A few days ago, we published an article under the title “forget about building the PMO, build the project management (organizational) system” – let us abbreviate it as PMOS. In that article, we touched on our preferred approach, which is founded on three principles:
- Use a program management approach, in other words, treat the PMOS implementation initiative as a program rather than a project,
- Use an extended approach, meaning build the system over 1 to 3 years and not an intensive 3 to 6 months style,
- Follow the SUKAD Seven Elements of Project Management Maturity™ model (The 7Es™).
The above is our suggested approach, which organizations can consider in full or in parts. In this article and the next few articles, we will expand on the above.
People, process, tools (technology)
Many would agree that, for effective project management, we need an emphasis on the tripod of
Now what usually happen in PMO implementation projects?
Some organizations start with a tool. If the organization is large, they might invest into an enterprise tool, or a scheduling tool, not realizing that the tool, in our humble opinion, is the least important of the three components; a tool will enhance efficiency not effectiveness.
Another mishap, is an organization hire an external consultant to build the process, with input but not proper involvement of the organization’s stakeholders (client organization). As we discussed in prior articles, another gap here is the consultant might implement the PMO process (as an office) and not the project management organizational system, which include methodology and other components.
We close this section with re-emphasizing the need for the three components (some call three engines of project management).
The Seven Elements of Project Management Maturity™
We discussed the 7Es™ in a prior post, and we will discuss each element in more details, in future posts. For now, all we want to discuss here is to link the people-process-tools concept to the SUKAD maturity model, via the next graphic.
As we can see from the image,
- Three of the elements are predominantly related to ‘people’; professional development, organizational learning, and competence framework,
- Two of the elements focus on ‘process’; method(ology) and processes and functions,
- One of the elements is specific to ‘tools and technology’,
- The outer element, strategic and organizational aspects, we did not force-fit into any of the three components since it is more of the guiding principle.
Although each of the elements are closely linked to one of the three components, ‘people-process-tools’, the relations extend into all elements and components.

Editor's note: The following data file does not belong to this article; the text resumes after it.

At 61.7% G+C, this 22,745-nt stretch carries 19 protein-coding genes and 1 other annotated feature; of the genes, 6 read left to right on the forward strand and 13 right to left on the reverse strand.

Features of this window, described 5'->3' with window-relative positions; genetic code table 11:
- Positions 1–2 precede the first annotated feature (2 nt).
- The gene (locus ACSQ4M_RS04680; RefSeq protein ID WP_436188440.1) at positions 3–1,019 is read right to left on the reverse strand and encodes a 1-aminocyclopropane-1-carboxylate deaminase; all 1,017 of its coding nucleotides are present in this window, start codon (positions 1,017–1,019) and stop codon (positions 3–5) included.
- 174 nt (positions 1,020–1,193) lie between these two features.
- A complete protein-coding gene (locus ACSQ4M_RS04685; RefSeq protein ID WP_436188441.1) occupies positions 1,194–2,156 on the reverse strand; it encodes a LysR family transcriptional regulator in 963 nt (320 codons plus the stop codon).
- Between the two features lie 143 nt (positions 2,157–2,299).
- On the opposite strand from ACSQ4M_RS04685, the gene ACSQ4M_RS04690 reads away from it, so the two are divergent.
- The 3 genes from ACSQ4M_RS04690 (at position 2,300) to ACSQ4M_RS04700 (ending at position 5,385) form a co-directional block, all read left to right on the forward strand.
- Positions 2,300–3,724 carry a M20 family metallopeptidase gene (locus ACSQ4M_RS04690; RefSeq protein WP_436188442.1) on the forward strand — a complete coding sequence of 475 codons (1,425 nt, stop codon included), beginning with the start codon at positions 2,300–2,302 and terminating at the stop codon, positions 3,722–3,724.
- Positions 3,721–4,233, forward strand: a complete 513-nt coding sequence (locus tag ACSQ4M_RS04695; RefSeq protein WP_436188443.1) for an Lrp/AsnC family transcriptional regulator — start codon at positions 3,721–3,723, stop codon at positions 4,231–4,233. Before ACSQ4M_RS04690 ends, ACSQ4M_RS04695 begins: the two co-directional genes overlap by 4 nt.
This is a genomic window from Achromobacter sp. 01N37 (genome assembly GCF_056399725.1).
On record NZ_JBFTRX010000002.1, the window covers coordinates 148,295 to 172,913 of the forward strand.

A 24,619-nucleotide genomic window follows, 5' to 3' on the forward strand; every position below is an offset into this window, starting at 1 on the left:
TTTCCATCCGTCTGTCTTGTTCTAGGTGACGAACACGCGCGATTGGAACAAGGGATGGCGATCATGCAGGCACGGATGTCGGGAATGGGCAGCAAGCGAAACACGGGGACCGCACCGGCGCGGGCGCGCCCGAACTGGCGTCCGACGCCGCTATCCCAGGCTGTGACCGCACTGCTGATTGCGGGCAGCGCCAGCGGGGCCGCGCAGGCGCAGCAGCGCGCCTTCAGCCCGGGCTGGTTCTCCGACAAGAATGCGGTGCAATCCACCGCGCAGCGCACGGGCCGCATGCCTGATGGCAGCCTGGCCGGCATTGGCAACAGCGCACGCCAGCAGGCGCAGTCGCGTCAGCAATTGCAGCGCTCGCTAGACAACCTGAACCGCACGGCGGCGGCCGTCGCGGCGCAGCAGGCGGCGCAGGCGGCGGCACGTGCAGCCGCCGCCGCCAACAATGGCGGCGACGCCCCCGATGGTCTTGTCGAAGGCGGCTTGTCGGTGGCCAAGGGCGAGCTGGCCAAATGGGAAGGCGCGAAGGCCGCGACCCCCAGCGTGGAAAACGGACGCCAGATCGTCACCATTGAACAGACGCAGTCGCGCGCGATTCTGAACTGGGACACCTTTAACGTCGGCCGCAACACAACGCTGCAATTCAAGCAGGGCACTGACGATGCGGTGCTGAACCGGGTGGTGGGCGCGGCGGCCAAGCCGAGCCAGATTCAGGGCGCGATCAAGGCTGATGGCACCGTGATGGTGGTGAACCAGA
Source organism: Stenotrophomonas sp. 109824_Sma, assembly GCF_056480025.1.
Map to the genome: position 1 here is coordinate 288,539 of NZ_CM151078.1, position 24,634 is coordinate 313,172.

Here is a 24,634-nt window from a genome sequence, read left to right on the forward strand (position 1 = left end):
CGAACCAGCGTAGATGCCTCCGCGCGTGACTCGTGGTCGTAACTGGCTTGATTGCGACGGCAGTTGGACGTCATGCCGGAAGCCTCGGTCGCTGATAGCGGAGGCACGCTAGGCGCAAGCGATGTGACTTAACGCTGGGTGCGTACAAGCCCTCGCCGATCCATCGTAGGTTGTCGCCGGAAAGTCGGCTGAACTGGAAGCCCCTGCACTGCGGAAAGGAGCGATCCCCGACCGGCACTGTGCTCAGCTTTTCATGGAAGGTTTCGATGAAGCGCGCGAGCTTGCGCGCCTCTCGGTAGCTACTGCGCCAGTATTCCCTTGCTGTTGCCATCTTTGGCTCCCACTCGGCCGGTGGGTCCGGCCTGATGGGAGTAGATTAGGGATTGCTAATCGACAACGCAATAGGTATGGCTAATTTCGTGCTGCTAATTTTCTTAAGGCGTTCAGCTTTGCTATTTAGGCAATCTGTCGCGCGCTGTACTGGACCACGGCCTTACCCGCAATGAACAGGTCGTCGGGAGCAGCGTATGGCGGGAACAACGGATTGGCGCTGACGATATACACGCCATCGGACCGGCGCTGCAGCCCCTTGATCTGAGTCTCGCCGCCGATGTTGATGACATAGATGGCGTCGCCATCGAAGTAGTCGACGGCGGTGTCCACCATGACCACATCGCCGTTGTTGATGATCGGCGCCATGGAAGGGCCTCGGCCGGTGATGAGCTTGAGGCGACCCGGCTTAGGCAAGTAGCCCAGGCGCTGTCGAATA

Once again, in future articles we will expand on each of the seven elements.
At the start of this article, we mentioned that we prefer an extended approach, why? Why do not we just focus on building the full system, put it into operations, and close the project?
From a consultant’s commercial perspective ((service provider), it is best to go into an organization, spend a few months to build a comprehensive solution, get the revenues and move on. However, we know that this approach, typically followed by many consultants, is not in the best interest of the client; for SUKAD it does not help us live up to our core values, including service distinction. The importance of the extended (staged) approach is that this approach allows individuals and organizations to, effectively, assimilate the new system. In our professional opinion, people can assimilate (concepts and application = learn by applying) new concepts if done in stages instead of a big-bang!
We do understand the need for quick wins and our approach will provide that. Even with the extended approach, we will be able to provide a system within a short time frame but this only possible at the higher level – a big picture perspective. Then we give the organization time to assimilate the new learning (assimilate = learn by applying), for a period of few weeks before we come back again to focus on one more of the elements or components of the system; for more in-depth coverage of those new components.
In term of cost, we believe this would be the cheaper option (or at least equal in cost) than working for 3 to 6 months to build a comprehensive system and leave. Actually, we think it would be cheaper if the clients’ personnel become encouraged to help build some of the components themselves. Further, the client financial commitment is staged, and the client could cancel future work if they do not see the added value.
We know adaptation of the new system WILL have a higher chance of success and will be effective and sustainable; versus a quick implementation.